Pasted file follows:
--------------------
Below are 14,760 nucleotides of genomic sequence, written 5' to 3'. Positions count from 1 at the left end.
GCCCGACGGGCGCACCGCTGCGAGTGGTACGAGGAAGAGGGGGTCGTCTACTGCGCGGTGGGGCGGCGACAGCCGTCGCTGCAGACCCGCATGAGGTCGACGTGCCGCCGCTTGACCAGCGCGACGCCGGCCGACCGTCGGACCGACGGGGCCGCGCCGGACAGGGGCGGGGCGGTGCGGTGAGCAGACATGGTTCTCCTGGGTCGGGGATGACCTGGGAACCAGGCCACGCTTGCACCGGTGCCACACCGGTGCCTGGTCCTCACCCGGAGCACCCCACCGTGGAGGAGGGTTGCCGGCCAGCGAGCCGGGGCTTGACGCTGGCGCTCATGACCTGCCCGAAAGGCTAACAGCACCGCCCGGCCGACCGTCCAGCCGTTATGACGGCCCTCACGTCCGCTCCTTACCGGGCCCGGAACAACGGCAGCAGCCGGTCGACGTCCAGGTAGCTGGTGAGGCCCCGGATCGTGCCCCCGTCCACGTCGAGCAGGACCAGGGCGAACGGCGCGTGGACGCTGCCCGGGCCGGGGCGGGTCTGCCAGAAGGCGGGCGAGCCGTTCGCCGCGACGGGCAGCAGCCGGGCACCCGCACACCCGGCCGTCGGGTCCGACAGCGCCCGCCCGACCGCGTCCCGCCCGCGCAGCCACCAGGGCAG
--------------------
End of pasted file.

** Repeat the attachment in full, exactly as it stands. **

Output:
Below are 14,760 nucleotides of genomic sequence, written 5' to 3'. Positions count from 1 at the left end.
GCCCGACGGGCGCACCGCTGCGAGTGGTACGAGGAAGAGGGGGTCGTCTACTGCGCGGTGGGGCGGCGACAGCCGTCGCTGCAGACCCGCATGAGGTCGACGTGCCGCCGCTTGACCAGCGCGACGCCGGCCGACCGTCGGACCGACGGGGCCGCGCCGGACAGGGGCGGGGCGGTGCGGTGAGCAGACATGGTTCTCCTGGGTCGGGGATGACCTGGGAACCAGGCCACGCTTGCACCGGTGCCACACCGGTGCCTGGTCCTCACCCGGAGCACCCCACCGTGGAGGAGGGTTGCCGGCCAGCGAGCCGGGGCTTGACGCTGGCGCTCATGACCTGCCCGAAAGGCTAACAGCACCGCCCGGCCGACCGTCCAGCCGTTATGACGGCCCTCACGTCCGCTCCTTACCGGGCCCGGAACAACGGCAGCAGCCGGTCGACGTCCAGGTAGCTGGTGAGGCCCCGGATCGTGCCCCCGTCCACGTCGAGCAGGACCAGGGCGAACGGCGCGTGGACGCTGCCCGGGCCGGGGCGGGTCTGCCAGAAGGCGGGCGAGCCGTTCGCCGCGACGGGCAGCAGCCGGGCACCCGCACACCCGGCCGTCGGGTCCGACAGCGCCCGCCCGACCGCGTCCCGCCCGCGCAGCCACCAGGGCAG